After years of arthritic pain, steroid injections, physiotherapy and arthroscopy (which actually made things far worse)... I now feel like a new woman thanks to the knee surgery you performed last month - I have no doubt this is due in no small part to your skill as a surgeon. The wound healed quickly, recovery has been rapid, without any complications and the scar is neat and beautifully stitched!!
Having recently undergone a full left knee replacement I am 100% satisfied with everything Mr Saksena and his team at The Cavell provided. I was given plenty of advice both before and after my surgery, which was very reassuring. My recovery has been rapid with minimal pain and within 8 weeks I had full extension and 130 degree flexion back in the knee. I wouldn't hesitate to recommend Mr Saksena as an orthopaedic surgeon.
I had a total knee replacement with Valgus Deformity 7 weeks ago, and this gave the surgeon extra work to do, I only have good things to say about this surgery and after care with all staff involved at Chase Farm Hospital, as in my experience I have heard a lot of good and bad things about this type of surgery, Well I can only say that if anyone has concerns about this please try not to worry it is worth while as it has given me a new lease of life to what I had before, and yes the first 2 weeks are the worse, but please do try your exercises, because as they say you only get the real benefit if you are prepared to do your bit. Thanks very much for my new lease of life yet again.
I was very fortunate to be referred to Mr Saksena as an NHS patient and was very impressed with the treatment and care provided by Mr Saksena and the whole team at Cavell Hospital. Once discharged, someone was always available to talk to you and an appointment was made immediately if you needed to see a nurse (which I did several times, due to a normal discharge from my wound). The entire staff were all friendly, cheerful and efficient. The scar is very neat and after 7 weeks I am walking well and just using a stick outdoors.
I would like to just sincerely thank you for the job you did on my knees, both of them. Before I had my knees replaced I was in constant pain, which had been the case for nearly 5 years. It was so bad that I often wondered what the use was in living! Now, nearly 2 years later, I feel I have my life back. I can now walk without pain and every single day, and I mean every single day, I walk the roads that I walked pre-operations and I remember the pain that I was in for every small distance I had to walk. Now, I walk with a smile on my face and a thrill in my heart, so very grateful for having the freedom to enjoy walking once again. I also have great fun going with the grandchildren to the park and playing with them, which before the operation was impossible as all I could do was basically sit and supervise them. So there too there is a huge change.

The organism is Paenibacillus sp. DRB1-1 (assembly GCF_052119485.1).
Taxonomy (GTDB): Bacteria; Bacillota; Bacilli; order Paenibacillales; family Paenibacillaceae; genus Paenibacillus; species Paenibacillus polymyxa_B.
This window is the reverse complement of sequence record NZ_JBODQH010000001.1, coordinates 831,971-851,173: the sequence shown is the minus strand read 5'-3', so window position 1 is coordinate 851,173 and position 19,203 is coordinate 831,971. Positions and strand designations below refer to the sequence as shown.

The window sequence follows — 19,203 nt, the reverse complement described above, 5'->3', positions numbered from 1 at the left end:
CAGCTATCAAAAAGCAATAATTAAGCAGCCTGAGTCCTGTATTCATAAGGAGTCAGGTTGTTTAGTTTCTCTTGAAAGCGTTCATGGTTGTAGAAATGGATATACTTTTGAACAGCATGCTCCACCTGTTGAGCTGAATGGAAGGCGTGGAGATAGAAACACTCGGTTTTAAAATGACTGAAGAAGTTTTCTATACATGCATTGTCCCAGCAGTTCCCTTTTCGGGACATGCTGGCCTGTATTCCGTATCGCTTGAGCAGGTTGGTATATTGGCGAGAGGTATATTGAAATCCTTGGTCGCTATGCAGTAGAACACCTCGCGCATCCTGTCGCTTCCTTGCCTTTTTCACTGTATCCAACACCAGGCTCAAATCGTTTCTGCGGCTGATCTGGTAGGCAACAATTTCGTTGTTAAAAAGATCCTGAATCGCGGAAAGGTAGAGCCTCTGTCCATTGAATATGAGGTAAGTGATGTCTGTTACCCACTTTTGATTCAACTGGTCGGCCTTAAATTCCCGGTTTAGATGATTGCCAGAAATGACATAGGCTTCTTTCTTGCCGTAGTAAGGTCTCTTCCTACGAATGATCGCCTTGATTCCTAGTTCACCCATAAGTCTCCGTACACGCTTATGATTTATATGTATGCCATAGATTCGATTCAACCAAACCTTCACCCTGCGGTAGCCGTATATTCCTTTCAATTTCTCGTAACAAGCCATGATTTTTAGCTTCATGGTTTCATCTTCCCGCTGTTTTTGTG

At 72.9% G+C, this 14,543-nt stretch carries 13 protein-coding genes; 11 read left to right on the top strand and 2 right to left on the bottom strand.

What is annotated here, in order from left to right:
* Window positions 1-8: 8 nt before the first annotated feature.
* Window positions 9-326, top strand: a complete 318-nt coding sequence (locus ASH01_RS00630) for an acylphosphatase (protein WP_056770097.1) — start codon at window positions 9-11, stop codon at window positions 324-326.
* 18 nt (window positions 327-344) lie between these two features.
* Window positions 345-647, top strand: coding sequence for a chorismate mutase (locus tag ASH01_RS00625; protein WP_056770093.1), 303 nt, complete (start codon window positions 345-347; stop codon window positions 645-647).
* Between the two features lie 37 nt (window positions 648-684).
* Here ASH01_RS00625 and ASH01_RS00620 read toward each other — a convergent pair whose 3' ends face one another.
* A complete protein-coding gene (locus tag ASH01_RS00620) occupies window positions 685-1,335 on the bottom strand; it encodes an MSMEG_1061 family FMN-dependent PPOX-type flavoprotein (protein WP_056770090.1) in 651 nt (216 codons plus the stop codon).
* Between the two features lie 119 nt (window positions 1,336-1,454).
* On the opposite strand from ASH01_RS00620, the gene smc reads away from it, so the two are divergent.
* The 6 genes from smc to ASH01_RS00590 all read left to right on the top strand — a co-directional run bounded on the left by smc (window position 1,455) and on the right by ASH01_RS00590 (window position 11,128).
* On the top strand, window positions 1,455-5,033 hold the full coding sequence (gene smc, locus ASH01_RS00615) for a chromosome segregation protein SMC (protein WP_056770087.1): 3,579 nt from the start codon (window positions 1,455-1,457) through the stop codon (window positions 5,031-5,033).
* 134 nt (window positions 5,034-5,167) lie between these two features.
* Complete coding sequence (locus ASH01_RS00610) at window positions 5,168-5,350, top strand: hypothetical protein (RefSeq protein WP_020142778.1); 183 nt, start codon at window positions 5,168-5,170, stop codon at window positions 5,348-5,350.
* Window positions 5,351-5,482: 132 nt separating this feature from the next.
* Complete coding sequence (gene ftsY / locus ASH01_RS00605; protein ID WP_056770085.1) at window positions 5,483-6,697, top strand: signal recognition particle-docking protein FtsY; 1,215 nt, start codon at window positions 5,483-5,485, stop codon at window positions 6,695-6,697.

You did a total knee replacement on my right leg on 22nd March in the Kings Oak Hospital and it has been very successful. I am now almost pain free with the knee getting stronger each day. I would like to thank you and your excellent medical team for doing such a neat job. I would also like to thank the wonderful nurses at the hospital who were always cheerful and efficient.
In September 2014 I underwent a knee replacement operation. Mr Saksensa was an amiable professional with a calming influence and caring nature. His team were friendly and supportive. My knee replacement was a complete success and I am still enjoying my favourite sport of skiing.
You performed a partial meniscectomy at Highgate Hospital in late april. I would like to thank you for your hardwork; the problem has been entirely resolved and I am pretty sure that is down to the procedure rather than the passage of time as the condition persisted during the prior two months. Some part of that is surely down to your skill.